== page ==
1.1 Background of the study

With the introduction of technologies such as electronic bank transfers, E-commerce became popular roughly two decades ago. Electronic data exchange (EDI) made it available to manufacturers, retail dealers, and other businesses. Its usage continued to grow in a variety of industries, including stock market operations, vacation bookings, and so on ( Shapiro,1999).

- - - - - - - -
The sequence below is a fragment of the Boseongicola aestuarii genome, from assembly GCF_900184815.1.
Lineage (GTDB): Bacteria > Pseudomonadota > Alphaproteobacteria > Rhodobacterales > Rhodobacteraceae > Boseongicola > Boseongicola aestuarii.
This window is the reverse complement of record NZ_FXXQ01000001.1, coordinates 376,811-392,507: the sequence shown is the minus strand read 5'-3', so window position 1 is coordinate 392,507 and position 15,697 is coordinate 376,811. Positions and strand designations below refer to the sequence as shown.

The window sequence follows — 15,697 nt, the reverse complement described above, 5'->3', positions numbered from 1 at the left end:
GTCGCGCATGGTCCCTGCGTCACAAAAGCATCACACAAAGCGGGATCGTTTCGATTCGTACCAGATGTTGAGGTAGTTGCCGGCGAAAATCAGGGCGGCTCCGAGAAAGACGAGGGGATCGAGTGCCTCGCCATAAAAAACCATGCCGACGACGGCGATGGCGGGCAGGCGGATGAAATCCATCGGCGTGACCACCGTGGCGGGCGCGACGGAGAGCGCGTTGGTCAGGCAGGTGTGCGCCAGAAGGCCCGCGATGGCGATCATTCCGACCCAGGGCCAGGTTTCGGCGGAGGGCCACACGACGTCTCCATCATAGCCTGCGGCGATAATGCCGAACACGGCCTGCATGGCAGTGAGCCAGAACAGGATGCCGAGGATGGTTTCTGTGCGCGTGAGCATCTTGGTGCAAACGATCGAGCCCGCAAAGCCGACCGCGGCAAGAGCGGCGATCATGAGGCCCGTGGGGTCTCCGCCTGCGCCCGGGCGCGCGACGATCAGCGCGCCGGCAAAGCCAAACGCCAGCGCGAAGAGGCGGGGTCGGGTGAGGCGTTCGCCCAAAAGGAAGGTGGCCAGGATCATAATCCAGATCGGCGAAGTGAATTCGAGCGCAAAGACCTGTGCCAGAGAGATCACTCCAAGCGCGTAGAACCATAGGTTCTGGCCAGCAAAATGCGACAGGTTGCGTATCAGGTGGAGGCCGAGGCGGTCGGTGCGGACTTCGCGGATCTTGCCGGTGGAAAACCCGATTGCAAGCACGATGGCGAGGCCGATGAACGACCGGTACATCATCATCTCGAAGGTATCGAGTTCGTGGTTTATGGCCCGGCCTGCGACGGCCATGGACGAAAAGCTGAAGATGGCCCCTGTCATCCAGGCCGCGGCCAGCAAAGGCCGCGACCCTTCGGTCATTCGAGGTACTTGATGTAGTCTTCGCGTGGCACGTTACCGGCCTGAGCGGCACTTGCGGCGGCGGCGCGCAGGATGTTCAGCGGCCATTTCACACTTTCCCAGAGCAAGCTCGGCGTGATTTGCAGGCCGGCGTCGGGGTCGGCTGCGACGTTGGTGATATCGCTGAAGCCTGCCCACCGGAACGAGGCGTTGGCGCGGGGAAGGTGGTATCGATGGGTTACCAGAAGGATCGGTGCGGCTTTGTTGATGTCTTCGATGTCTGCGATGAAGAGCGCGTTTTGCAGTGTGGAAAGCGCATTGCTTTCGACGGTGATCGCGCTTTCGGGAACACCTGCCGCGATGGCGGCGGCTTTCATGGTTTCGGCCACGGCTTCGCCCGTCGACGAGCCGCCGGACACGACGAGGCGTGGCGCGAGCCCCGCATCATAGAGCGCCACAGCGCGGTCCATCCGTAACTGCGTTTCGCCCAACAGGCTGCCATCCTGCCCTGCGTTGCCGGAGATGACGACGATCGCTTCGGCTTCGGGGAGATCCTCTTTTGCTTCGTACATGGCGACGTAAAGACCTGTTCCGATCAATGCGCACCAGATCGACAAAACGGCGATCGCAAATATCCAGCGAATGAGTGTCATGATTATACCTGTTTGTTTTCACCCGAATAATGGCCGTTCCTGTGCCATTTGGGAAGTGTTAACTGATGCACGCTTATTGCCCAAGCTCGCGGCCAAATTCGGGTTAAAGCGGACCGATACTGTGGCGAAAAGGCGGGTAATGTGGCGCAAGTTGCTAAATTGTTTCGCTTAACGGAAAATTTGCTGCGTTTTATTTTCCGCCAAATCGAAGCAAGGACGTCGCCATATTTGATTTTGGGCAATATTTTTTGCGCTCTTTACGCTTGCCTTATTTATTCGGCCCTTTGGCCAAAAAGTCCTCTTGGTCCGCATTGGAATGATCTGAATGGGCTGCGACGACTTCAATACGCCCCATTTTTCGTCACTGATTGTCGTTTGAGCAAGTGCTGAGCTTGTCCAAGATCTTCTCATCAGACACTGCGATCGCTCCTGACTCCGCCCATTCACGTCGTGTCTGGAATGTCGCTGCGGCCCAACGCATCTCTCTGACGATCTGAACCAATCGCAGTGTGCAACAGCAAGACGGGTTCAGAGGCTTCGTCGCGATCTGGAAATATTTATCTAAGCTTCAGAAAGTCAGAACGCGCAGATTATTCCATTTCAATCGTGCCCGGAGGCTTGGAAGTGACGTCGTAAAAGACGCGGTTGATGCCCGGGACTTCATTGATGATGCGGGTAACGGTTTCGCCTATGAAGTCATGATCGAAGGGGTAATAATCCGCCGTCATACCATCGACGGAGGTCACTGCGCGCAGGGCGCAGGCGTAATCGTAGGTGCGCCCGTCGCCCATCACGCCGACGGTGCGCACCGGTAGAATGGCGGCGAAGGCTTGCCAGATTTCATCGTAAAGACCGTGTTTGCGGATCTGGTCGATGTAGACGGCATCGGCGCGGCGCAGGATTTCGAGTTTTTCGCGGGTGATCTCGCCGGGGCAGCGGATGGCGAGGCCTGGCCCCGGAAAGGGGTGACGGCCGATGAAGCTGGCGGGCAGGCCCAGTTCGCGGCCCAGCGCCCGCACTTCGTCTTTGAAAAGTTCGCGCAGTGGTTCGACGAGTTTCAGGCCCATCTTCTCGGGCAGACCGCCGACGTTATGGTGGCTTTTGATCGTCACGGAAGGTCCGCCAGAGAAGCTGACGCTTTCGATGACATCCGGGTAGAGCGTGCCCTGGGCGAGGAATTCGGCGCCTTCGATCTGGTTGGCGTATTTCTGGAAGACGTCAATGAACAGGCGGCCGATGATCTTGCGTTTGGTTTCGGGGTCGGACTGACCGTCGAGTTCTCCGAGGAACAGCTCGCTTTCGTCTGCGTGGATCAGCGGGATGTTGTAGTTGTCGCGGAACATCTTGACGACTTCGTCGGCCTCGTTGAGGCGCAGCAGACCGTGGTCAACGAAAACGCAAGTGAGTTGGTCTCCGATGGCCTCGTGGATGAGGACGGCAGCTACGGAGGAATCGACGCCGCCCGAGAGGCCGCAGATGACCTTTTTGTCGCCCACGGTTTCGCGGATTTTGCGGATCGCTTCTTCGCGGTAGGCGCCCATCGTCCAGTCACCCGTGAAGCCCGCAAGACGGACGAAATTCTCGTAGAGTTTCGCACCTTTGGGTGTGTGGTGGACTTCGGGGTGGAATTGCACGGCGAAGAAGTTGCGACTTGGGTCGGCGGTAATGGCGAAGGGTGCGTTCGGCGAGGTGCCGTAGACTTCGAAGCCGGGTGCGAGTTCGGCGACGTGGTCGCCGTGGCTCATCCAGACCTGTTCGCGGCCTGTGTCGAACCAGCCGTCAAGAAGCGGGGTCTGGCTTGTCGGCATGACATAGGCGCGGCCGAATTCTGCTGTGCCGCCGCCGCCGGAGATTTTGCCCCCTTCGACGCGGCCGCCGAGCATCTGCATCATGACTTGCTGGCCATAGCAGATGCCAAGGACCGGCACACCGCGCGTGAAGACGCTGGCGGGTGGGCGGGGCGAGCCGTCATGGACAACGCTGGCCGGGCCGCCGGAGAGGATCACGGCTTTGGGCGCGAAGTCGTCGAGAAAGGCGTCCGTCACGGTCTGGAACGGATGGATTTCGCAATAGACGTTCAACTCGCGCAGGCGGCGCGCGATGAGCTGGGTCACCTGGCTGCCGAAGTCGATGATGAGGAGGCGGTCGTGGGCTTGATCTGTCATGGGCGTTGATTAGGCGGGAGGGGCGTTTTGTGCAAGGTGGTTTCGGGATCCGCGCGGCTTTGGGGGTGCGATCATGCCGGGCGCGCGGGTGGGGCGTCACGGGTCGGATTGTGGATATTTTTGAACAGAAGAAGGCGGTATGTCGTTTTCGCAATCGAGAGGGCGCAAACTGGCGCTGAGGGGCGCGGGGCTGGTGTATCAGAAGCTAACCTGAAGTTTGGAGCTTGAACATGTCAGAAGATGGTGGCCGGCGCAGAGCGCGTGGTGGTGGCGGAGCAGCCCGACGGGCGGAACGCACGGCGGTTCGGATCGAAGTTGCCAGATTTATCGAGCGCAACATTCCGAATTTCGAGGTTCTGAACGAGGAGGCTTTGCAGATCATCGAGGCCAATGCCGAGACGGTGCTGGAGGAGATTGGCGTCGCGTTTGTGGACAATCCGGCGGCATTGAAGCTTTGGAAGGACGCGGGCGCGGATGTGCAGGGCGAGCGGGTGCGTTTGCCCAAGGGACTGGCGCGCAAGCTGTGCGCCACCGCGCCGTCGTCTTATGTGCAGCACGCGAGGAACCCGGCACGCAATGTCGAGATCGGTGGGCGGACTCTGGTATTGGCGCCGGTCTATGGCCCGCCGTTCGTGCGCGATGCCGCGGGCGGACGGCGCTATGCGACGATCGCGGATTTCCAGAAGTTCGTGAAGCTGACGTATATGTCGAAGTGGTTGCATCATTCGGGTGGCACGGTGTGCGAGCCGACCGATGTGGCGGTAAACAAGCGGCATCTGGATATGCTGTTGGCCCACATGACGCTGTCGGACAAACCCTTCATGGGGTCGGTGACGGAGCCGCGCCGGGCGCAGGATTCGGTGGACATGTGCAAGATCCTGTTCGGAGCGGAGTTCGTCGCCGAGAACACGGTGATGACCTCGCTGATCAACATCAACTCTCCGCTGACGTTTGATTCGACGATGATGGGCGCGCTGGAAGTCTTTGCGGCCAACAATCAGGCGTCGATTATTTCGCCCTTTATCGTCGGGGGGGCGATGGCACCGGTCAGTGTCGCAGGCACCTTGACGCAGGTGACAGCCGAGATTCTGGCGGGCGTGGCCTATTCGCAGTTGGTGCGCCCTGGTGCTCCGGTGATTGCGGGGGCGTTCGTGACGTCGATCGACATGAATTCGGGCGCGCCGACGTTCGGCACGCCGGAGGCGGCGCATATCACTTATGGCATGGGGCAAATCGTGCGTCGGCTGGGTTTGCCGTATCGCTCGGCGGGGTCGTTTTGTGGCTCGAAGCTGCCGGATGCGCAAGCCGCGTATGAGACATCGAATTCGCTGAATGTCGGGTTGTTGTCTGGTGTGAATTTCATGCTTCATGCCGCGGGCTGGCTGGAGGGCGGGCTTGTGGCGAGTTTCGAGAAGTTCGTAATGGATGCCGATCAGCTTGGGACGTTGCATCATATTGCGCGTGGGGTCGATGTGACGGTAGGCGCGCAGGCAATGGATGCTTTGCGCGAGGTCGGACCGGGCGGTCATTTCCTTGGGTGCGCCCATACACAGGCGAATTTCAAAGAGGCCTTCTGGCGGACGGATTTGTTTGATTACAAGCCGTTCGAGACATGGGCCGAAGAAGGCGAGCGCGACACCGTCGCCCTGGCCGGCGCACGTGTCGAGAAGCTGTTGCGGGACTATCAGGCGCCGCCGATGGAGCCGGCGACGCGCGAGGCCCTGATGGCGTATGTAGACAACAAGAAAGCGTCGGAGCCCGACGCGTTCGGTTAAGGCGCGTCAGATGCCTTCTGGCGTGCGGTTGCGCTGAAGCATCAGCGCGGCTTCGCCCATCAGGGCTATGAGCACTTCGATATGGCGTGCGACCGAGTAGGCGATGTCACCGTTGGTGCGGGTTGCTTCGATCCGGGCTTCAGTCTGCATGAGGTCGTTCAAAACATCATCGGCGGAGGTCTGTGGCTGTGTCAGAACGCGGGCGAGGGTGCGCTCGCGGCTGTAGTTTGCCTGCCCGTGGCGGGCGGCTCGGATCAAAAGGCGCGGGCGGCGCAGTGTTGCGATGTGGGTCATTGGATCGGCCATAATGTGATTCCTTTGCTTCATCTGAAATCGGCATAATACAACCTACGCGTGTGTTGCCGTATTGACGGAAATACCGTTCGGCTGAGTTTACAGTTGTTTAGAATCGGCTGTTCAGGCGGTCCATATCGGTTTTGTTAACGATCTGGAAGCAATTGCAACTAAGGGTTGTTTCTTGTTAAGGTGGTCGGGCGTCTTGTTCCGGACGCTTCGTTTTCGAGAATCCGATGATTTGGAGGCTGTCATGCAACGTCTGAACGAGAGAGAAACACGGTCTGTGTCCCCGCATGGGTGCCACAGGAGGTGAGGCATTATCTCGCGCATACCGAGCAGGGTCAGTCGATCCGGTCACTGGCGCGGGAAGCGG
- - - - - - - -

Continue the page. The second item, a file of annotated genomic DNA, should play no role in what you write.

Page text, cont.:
E-commerce refers to the practice of doing business through the Internet. Despite the fact that it is a relatively new idea, it has the ability to change the conventional way of doing business. It already has an impact on huge industries like communications, banking, and retail, and it has potential in fields like education, health, and government. The strongest consequences may be connected with less apparent, but possibly more widespread, effects on ordinary business processes, rather than many of the aspects that get the most attention (i.e. tailored product, removal of intermediaries) (i.e. ordering office supplies, paying bills, estimating demand). The Internet’s birth and meteoric rise have sparked promises of a “new economy” regulated by a “new economics.” Economists seldom agree with such arguments, pointing out that core microeconomic and macroeconomic concepts remain valid. ‘Fortunately, history can still be our guide, although we can’t depend much on the classical model of perfect competition and price-setting enterprises, we don’t need a fundamentally new economics,’ writes Shapiro (1999). ‘Even while technology evolves at a breakneck pace, the economic concepts we depend on are resilient,’ Shapiro and Varian (1999) write. While the core economic concepts remain the same, e-commerce and the Internet have drastically transformed business cost structures and increased the prominence of some economic phenomena, such as network economics. According to Shapiro (1999), “networks, interconnectedness, and leverage are not new phenomena, but they are becoming more significant.” While the prevalence of network effects may not represent new economics or even a new economy, there is little doubt that a significant and irreversible break with the past has occurred. As a result, there are considerable ‘network effects’ or demand side scale economies in business. Although network effects are not new, they are particularly prevalent in the internet economy (Shapiro 1999). ‘The old industrial economy was driven by economies of scale; the new information economy is driven by economies of networks,’ write Shapiro and Varian (1999). Furthermore, E-commerce provides less developed nations with unique potential to grow their markets both within and outside. Externally, the Internet and other technologies may make it possible for small, local enterprises to engage in low-cost international commerce. Internally, many residents who were previously labeled “marginalized” and “unbanked” may be able to get inexpensive financial services, allowing them to engage more freely in all parts of the economy. On the social front, E-commerce has certain intangible disadvantages. Individuals who have less and less direct contact with their classmates, coworkers, and community may “de-socialize” as a result of more “virtual” connection within rural communities. This may also affect family relationships, especially if technology exacerbates the divide between those who are “on-line” and those who do not have access to these tools. On the other side, a more fair distribution of infrastructure and educational resources might help to retain and strengthen family and community relationships that would otherwise be shattered by distance and expense. Furthermore, in every economy, e-commerce has a significant economic and social influence. It has a huge potential to change an economy’s economic operations and social environment. It has an impact on a variety of industries, including communication, finance, and retail commerce. It also has potential in fields including health, education, and governance. Any contemporary economy’s growth, wealth, and competitive advantage are heavily reliant on new technological innovation. E-continued commerce’s rise is predicted to have a significant influence on the structure and operation of economies at all levels, as well as a macroeconomic impact. Sharma, S. K., 2005. According to Sharma (2016), electronic commerce entails more than merely purchasing and selling items over the internet. It also includes the full online process of creating, promoting, selling, delivering, maintaining, and paying for items and services.